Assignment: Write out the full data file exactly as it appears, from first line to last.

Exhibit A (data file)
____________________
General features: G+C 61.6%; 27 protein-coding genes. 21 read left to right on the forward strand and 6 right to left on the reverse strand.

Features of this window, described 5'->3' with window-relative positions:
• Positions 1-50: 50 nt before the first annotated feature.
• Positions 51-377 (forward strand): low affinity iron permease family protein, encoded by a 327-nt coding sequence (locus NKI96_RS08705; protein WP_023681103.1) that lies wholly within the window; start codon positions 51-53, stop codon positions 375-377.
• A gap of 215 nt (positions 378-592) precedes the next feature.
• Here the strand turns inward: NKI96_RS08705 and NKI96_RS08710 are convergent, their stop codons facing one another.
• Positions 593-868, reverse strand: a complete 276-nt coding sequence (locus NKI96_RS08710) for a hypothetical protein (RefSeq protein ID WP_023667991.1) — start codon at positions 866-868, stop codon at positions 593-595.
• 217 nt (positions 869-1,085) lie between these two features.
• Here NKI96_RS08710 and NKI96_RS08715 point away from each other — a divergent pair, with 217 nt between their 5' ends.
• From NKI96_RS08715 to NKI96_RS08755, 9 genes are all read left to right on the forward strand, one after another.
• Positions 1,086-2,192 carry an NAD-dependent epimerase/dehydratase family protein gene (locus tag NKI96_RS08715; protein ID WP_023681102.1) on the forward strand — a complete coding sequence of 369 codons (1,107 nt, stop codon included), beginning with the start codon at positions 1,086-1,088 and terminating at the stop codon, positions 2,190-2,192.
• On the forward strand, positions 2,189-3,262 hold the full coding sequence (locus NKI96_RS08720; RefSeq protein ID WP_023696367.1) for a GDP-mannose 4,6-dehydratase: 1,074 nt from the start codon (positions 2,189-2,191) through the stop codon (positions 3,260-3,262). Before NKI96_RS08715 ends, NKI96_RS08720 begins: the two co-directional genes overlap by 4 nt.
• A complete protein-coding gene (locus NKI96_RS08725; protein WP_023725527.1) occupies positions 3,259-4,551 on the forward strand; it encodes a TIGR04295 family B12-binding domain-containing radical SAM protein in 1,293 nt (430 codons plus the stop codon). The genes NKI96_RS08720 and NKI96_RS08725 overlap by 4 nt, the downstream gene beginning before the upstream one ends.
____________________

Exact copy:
General features: G+C 61.6%; 27 protein-coding genes. 21 read left to right on the forward strand and 6 right to left on the reverse strand.

Features of this window, described 5'->3' with window-relative positions:
• Positions 1-50: 50 nt before the first annotated feature.
• Positions 51-377 (forward strand): low affinity iron permease family protein, encoded by a 327-nt coding sequence (locus NKI96_RS08705; protein WP_023681103.1) that lies wholly within the window; start codon positions 51-53, stop codon positions 375-377.
• A gap of 215 nt (positions 378-592) precedes the next feature.
• Here the strand turns inward: NKI96_RS08705 and NKI96_RS08710 are convergent, their stop codons facing one another.
• Positions 593-868, reverse strand: a complete 276-nt coding sequence (locus NKI96_RS08710) for a hypothetical protein (RefSeq protein ID WP_023667991.1) — start codon at positions 866-868, stop codon at positions 593-595.
• 217 nt (positions 869-1,085) lie between these two features.
• Here NKI96_RS08710 and NKI96_RS08715 point away from each other — a divergent pair, with 217 nt between their 5' ends.
• From NKI96_RS08715 to NKI96_RS08755, 9 genes are all read left to right on the forward strand, one after another.
• Positions 1,086-2,192 carry an NAD-dependent epimerase/dehydratase family protein gene (locus tag NKI96_RS08715; protein ID WP_023681102.1) on the forward strand — a complete coding sequence of 369 codons (1,107 nt, stop codon included), beginning with the start codon at positions 1,086-1,088 and terminating at the stop codon, positions 2,190-2,192.
• On the forward strand, positions 2,189-3,262 hold the full coding sequence (locus NKI96_RS08720; RefSeq protein ID WP_023696367.1) for a GDP-mannose 4,6-dehydratase: 1,074 nt from the start codon (positions 2,189-2,191) through the stop codon (positions 3,260-3,262). Before NKI96_RS08715 ends, NKI96_RS08720 begins: the two co-directional genes overlap by 4 nt.
• A complete protein-coding gene (locus NKI96_RS08725; protein WP_023725527.1) occupies positions 3,259-4,551 on the forward strand; it encodes a TIGR04295 family B12-binding domain-containing radical SAM protein in 1,293 nt (430 codons plus the stop codon). The genes NKI96_RS08720 and NKI96_RS08725 overlap by 4 nt, the downstream gene beginning before the upstream one ends.